A quick Google yielded no fruit; perhaps a language aficionado or expert could shed some more light.

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    Are you asking who it refers to or what words the surname evolved from? May 16, 2021 at 7:47
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    I think it’s supposed to be in the same vein as a question here about ‘Fahrenheit’ — that is, ‘what would it have meant if it had been an actual german word?’ May 16, 2021 at 7:56
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    When referring to the physicist, it's "Schrödinger" or "Schroedinger", but under no circumstances "Schrodinger".
    – HalvarF
    May 16, 2021 at 8:12
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    It's a question about onomastics. What details are needed?
    – David Vogt
    May 16, 2021 at 11:04
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    @RDBury stackexchanges are about expert knowledge, not just knowing the language and thus being able to answer the question; this is a trap that language sites easily fall into, like ELL. Expert knowledge (or just google-fu) can tell us that ‘Wallace’ comes from the Anglo-Norman-French ‘Waleis’, meaning ‘Welshman’, and way back to Old Low Franconian ‘Walhisk’, meaning foreigner. May 17, 2021 at 11:06

1 Answer 1


Names ending on -er often refer to the person's origin (cf. "Ich bin ein Berliner"), and -ing or -ingen are typical endings of village or town names. So some ancestor could have been a Schrödinger in the sense of coming from Schröding or Schrödingen. There may have been several places of that name. As an example though, the wikipedia entry of a very old village named Schröding in Bavaria states that its name goes back to a man named Scort who lived around 800, and it was referred to as Scrotingin in a document from 1050. Place names on -ing or -ingen often go back to person names, so Scrotingin or Schröding(en) would mean something like "where Scort and his folks live". "Schröder" is also a common (much younger) family name that goes back to old words for taylor or drayman.

Of course, when refering to family name Schrödinger, these are all just speculations, common patterns that don't need to apply to this specific family. See also Wortherkunft.de, although they don't cite any sources either.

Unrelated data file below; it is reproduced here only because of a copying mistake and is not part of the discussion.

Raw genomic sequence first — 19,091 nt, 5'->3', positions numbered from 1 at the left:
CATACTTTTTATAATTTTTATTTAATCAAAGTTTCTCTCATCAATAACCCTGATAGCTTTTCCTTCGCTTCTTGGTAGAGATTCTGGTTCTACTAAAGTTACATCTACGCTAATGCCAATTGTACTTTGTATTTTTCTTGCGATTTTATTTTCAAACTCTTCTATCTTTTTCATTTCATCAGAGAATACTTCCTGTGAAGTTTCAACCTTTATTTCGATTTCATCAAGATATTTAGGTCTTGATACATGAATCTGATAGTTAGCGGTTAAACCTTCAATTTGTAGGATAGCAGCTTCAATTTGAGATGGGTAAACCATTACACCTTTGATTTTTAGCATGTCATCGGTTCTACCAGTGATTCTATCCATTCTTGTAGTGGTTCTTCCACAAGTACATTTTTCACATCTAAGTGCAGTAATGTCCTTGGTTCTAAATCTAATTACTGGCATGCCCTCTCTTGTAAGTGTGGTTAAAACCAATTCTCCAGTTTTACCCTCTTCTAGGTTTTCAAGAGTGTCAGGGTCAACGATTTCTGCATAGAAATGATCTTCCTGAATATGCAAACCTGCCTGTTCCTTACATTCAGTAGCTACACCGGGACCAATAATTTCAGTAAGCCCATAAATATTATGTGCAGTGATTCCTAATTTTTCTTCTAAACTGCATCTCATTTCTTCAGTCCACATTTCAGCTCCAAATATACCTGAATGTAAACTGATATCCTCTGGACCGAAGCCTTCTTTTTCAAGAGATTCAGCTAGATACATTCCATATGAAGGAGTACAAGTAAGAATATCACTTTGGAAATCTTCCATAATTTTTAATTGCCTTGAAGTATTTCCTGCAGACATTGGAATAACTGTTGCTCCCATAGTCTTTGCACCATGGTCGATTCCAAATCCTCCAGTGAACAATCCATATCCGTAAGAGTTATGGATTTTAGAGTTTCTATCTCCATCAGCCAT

Erwin Schrödinger was an Austrian physicist, most known for his important contributions to quantum theory.


A popular meme is Schrödinger's cat, a thought experiment (1935) where a cat is in a superposed state of being both alive and dead at the same time if you use quantum mechanics to describe it. This paradox is still relevant when discussing the philosophy of quantum mechanics. Also, a fundamental equation in quantum mechanics is named after Schrödinger.

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    Good answer. Let me add, that in Austria (where Erwin Schrödinger was born) the name Schrödinger sounds like the name of a person from Germany. Schrödinger is not a typical Austrian name, same is true for Schröder. I don't know where Erwin Schrödinger's early ancestors came from, but I would guess, that it's Germany. Erwins Father Rudolf Schrödinger also was born in Vienna/Austria and Erwins Grandfather Joseph Schrödinger was in Vienna when he studied Chemistry, but I didn't find out where Joseph was born. May 17, 2021 at 7:34
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    People don’t generally use ‘meme’ in the general sense of ‘an idea that spreads’. Unless you did mean to suggest that Schrödinger’s cat is a meme in its other, more common, sense, something funny that lots of people know, which I guess is true :D May 17, 2021 at 11:00
  • @Fivesideddice: I mean it in the sense of a story that is much more widely known than other comparable ideas of physics thanks to a number of special properties (cat, death, understandability, paradox) that make it more rewarding to tell. I read Dawkins, but I don't follow meme theory, so I might not be current on what people understand by it.
    – HalvarF
    May 17, 2021 at 12:21
  • Müller, Maier, Wagner, Fischer, Schuster, ... are very common names, ending in "er" and are, to my knowledge, not based on origin, but on profession: operating a (corn) mill, processing milk, building trolleys, ... . May 18, 2021 at 15:03
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    @userunknown: I think we are all aware of that. What are you trying to tell me? What profession is Schrödinger then in your opinion?
    – HalvarF
    May 18, 2021 at 15:11

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